28 September 2010

Bobbing in the Tongan ocean

Unedited colours of beach and water
After a year of living in the Pacific, we finally felt like we were on a Pacific island. You know, the kind drenched with hot colour, a palm tree lazily arching out over immaculate white sands, clear water like an aquarium flitting about with vibrant, multi-coloured fish.

We were in Vava'u, on the tiny island of 'Ofu. Tonga is composed of five main island groups:
Starting impossibly far North as to almost become Samoa are the Niuas, two tiny islands that make remote Tonga seem like a hub of connections. Traveling South, you see Vava'u, an umbrella-shaped group of islands that were so treasured of old that knowledge of them was actively hidden from European explorers. In the middle lies Ha'apai, where we did our first three months of training in Tonga, and then finally, at the farthest south lies Tongatapu and 'Eua, where we live now and where we used to live, respectively.

The snazzy new ferry boat, leaving dock in Ha'apai
Last week, we took a trip up to Vava'u on the newest Tongan ferry boat, a journey of 18 hours, leaving the capital city in the evening, motoring up past Ha'apai in the early dawn light, and finally arriving in the sheltered main harbour of Vava'u at 3pm the next day. Our mission was part work, part fun: I had two trainings to run for the Vava'u branch of Tonga Development Bank (on fraud prevention and customer service), and Mark had continuing work to do with the computer lab of the Wesleyan high school in town. On top of that, we had visited Vava'u at the end of training last year, and were itching to come back and explore a little more.
Arriving at Neiafu, Vava'u

The guest house on 'Ofu: "'Ofu Backpackers"
The highlight of our week-long trip was the little island of 'Ofu. On the day we were scheduled to go out there, we took a ride out to an Eastern harbour, and climbed aboard a little 40hp motor boat, which reminded me heavily of that preferred mode of transport in the Brazilian Amazon. We sped for 15 minutes through channels dotted with islands with the owner of the little guest house where we were to stay, water made only slightly less blue by the hazy falling rain. Our colleague and friend at the education office is from the island, and graciously arranged for us to stay at her cousin's guest house, a solar-powered house at one end of the electricity-free island.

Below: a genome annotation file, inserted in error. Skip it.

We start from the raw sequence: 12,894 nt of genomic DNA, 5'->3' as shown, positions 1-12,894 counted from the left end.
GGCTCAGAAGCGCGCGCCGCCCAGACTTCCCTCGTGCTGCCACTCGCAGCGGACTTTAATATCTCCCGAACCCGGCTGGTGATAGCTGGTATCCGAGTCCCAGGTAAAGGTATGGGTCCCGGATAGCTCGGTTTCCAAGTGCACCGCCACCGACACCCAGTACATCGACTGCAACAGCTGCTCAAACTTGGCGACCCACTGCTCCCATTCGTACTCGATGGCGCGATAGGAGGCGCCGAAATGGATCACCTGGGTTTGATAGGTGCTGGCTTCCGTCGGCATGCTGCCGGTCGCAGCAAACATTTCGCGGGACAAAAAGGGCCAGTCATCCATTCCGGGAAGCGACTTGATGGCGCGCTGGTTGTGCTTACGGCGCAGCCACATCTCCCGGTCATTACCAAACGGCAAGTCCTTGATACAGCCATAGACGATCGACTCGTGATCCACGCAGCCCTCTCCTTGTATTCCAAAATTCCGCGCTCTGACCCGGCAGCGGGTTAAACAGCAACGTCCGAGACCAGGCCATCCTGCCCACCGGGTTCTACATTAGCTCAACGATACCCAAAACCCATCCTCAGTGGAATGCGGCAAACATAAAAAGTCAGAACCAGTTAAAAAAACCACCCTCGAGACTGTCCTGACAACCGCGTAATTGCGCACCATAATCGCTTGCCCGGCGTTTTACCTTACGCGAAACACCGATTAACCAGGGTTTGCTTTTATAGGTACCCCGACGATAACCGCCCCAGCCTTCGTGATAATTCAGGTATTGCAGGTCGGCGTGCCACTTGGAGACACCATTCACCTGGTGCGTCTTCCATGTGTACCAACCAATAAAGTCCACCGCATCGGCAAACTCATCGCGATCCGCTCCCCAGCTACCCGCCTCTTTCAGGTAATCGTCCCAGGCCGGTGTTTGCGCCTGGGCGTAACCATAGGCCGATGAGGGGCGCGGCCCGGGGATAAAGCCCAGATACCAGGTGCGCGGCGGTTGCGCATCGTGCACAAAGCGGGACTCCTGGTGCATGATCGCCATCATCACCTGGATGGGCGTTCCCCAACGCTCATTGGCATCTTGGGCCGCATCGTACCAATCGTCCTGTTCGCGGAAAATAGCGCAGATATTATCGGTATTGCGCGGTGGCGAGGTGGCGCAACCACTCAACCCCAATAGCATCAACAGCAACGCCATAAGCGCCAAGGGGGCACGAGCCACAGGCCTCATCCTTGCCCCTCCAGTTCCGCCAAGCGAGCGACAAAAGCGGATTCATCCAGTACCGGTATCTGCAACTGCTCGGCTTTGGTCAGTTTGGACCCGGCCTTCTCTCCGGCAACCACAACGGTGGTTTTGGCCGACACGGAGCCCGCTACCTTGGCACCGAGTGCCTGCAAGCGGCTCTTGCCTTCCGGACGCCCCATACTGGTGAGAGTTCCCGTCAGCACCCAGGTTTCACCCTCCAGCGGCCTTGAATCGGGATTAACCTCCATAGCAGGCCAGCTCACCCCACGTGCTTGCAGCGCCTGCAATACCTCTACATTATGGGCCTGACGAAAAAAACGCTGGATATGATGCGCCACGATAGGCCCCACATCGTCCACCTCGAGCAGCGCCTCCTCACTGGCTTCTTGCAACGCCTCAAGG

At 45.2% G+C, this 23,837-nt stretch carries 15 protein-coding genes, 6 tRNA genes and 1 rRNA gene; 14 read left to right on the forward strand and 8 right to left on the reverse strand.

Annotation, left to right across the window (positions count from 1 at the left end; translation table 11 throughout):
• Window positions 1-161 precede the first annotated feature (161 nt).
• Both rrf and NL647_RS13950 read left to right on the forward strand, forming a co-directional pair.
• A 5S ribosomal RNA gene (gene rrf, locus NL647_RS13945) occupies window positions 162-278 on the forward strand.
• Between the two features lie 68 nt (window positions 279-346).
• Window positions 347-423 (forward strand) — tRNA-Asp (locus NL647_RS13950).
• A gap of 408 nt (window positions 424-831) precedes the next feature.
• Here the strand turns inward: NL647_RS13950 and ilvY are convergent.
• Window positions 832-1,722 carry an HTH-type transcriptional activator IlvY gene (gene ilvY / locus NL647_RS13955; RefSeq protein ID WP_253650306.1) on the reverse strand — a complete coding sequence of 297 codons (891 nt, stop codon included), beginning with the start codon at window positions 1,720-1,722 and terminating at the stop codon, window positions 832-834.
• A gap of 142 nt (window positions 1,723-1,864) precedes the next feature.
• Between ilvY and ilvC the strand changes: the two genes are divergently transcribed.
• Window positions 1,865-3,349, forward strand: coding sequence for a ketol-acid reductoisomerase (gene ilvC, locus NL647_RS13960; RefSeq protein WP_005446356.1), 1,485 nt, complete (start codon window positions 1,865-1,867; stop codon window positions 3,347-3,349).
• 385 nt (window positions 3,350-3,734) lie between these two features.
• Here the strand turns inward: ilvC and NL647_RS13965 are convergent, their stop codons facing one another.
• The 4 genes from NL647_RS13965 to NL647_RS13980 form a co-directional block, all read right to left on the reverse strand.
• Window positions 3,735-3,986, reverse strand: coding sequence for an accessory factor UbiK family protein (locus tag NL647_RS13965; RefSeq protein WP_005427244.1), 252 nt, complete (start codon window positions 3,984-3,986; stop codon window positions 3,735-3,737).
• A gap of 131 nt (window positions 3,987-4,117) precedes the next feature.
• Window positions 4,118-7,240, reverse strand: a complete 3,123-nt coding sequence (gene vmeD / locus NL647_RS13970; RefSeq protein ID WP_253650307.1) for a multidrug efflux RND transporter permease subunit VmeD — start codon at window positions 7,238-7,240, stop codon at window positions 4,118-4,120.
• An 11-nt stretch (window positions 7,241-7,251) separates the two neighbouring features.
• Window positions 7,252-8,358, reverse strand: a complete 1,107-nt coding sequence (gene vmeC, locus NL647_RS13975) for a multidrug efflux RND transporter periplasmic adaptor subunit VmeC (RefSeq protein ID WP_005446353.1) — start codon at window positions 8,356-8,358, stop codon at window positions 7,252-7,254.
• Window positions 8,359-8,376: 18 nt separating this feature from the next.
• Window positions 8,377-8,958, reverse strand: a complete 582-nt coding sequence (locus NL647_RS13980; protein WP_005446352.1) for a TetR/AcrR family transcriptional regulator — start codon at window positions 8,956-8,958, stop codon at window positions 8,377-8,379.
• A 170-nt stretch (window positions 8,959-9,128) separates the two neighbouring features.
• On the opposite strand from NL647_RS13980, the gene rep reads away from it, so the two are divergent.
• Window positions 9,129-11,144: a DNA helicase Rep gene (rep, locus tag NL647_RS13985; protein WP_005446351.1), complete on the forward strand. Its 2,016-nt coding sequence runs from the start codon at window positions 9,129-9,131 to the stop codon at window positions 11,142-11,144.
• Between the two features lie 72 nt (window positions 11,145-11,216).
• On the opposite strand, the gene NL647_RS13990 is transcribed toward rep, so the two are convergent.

Blue starfish
After snorkeling in the shallow and fish-swarming reef in the morning the next day, we borrowed two of their kayaks and paddled out to explore the neighboring islands. Descriptions are utterly lacking here; there is just no way to explain the feeling of being out in a tiny kayak bobbing in the middle of shallow water, impossibly far out from any island and yet surrounded on all sides by minuscule islands erupting with trees and foliage.

Kayaking to uninhabited islands
Many of the islands in Vava'u are too small to be inhabited- much like the one we stopped on for a break midway through our explorations. It was roughly peanut-shaped and not even 40 feet across, surrounded by shallow reef and bordered by sand. We stopped on the smaller end of the peanut, and in the very short time we were there, watched the sand spit we stood on disappear under the rising tide.

A land spit in the middle of the ocean
When we finally paddled back, exhausted and sore-armed from fighting the current around several of the near islands, it was getting dark, sun setting over the main, largest island in Vava'u.

The keeper of the guesthouse made us a delicious Tongan meal of chicken and boiled breadfruit, and we gratefully fell to. What a day in a fantastic trip.


  1. sounds incredible! thanks for sharing.

  2. As always, great and informative article! Thanks for sharing your lives!

  3. Fantastic pictures and an excellent discription -- Made me feel like I was there with you.

    G'ma Noyes


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